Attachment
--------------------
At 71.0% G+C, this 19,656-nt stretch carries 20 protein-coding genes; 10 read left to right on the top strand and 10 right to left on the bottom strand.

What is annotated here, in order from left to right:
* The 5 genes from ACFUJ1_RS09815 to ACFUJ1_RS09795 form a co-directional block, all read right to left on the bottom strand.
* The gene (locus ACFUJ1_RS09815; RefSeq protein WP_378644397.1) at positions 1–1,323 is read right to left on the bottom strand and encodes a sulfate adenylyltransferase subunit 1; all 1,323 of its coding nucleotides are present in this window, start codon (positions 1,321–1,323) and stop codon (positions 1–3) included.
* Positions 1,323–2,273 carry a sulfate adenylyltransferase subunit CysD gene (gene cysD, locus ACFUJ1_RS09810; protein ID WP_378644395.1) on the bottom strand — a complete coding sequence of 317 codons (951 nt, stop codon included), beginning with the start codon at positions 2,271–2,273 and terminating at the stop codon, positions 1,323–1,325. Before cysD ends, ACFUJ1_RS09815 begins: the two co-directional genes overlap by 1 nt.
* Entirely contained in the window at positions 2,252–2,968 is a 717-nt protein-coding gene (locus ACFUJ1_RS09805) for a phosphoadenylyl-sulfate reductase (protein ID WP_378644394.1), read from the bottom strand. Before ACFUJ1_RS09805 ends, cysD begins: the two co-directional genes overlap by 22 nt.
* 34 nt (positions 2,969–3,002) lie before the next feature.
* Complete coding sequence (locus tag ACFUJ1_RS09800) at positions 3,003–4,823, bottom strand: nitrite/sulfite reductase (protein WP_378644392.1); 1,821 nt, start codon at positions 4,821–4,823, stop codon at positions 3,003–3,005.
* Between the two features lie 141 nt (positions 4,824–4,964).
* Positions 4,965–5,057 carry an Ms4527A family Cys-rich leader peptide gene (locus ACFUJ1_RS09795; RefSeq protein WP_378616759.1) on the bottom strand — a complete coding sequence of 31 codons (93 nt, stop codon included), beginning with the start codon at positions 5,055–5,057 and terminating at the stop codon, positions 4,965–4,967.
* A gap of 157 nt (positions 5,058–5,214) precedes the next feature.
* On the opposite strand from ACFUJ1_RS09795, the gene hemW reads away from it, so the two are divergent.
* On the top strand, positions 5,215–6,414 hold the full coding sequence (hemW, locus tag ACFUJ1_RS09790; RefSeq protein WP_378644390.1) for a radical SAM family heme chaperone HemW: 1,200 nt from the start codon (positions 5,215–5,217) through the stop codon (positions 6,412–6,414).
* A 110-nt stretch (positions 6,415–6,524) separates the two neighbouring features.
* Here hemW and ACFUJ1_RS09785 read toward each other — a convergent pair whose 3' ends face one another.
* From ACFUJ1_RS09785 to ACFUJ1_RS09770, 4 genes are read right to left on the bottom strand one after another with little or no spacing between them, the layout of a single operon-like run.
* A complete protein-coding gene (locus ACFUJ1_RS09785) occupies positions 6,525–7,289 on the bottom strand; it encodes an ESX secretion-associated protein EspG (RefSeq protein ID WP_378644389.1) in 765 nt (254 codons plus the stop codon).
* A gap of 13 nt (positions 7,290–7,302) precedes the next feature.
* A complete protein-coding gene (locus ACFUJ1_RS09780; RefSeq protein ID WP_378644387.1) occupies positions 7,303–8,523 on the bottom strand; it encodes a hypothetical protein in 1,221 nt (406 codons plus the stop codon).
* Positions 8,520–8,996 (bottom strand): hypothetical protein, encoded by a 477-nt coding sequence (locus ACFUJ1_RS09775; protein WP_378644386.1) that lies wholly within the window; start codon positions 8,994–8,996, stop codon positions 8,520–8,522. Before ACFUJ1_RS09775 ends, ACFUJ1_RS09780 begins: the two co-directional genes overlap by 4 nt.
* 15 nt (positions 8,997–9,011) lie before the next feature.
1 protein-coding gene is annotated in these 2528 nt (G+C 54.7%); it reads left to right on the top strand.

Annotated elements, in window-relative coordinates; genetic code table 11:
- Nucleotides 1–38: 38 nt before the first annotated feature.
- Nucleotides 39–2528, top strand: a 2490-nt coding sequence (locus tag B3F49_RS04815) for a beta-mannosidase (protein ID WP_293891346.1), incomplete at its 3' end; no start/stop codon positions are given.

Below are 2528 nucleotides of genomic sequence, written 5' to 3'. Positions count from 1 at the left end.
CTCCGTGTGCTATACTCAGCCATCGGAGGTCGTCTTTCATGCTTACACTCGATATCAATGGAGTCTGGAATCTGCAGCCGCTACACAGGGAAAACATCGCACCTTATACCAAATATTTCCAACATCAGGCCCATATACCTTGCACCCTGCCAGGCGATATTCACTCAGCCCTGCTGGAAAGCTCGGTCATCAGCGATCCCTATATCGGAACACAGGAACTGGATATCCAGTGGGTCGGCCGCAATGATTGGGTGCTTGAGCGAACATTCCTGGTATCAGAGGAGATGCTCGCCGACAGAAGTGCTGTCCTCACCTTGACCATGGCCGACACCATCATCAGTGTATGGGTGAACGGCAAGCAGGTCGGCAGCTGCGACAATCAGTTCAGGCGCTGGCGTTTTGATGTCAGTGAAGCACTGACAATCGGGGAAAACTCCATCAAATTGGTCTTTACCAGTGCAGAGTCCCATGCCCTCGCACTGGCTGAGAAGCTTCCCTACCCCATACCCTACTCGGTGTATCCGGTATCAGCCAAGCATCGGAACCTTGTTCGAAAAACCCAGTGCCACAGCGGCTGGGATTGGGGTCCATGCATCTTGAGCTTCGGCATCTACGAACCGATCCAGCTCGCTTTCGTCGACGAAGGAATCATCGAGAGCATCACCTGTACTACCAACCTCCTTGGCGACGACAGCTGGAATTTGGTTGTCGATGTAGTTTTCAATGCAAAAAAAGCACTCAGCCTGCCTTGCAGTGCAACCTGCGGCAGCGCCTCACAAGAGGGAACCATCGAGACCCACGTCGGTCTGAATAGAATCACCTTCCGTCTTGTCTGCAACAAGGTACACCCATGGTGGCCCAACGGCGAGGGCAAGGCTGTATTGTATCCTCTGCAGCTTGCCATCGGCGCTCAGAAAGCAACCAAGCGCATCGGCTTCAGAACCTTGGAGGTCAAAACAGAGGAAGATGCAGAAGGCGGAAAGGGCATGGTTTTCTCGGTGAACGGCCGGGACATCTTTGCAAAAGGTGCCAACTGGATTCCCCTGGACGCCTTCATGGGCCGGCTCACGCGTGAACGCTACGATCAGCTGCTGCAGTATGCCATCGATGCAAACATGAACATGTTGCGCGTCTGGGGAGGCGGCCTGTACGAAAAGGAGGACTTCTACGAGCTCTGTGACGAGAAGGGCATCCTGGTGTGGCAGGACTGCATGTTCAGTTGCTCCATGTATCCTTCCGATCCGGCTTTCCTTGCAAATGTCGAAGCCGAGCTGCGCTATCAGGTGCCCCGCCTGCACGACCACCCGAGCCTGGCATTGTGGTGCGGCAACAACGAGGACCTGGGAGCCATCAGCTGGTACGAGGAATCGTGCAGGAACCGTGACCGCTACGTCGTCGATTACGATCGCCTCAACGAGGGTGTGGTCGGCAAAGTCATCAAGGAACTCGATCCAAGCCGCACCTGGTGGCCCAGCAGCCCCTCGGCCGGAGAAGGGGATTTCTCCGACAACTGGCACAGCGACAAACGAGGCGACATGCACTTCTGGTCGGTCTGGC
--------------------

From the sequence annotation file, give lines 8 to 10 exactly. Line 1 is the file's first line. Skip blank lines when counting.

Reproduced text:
* Complete coding sequence (locus tag ACFUJ1_RS09800) at positions 3,003–4,823, bottom strand: nitrite/sulfite reductase (protein WP_378644392.1); 1,821 nt, start codon at positions 4,821–4,823, stop codon at positions 3,003–3,005.
* Between the two features lie 141 nt (positions 4,824–4,964).
* Positions 4,965–5,057 carry an Ms4527A family Cys-rich leader peptide gene (locus ACFUJ1_RS09795; RefSeq protein WP_378616759.1) on the bottom strand — a complete coding sequence of 31 codons (93 nt, stop codon included), beginning with the start codon at positions 5,055–5,057 and terminating at the stop codon, positions 4,965–4,967.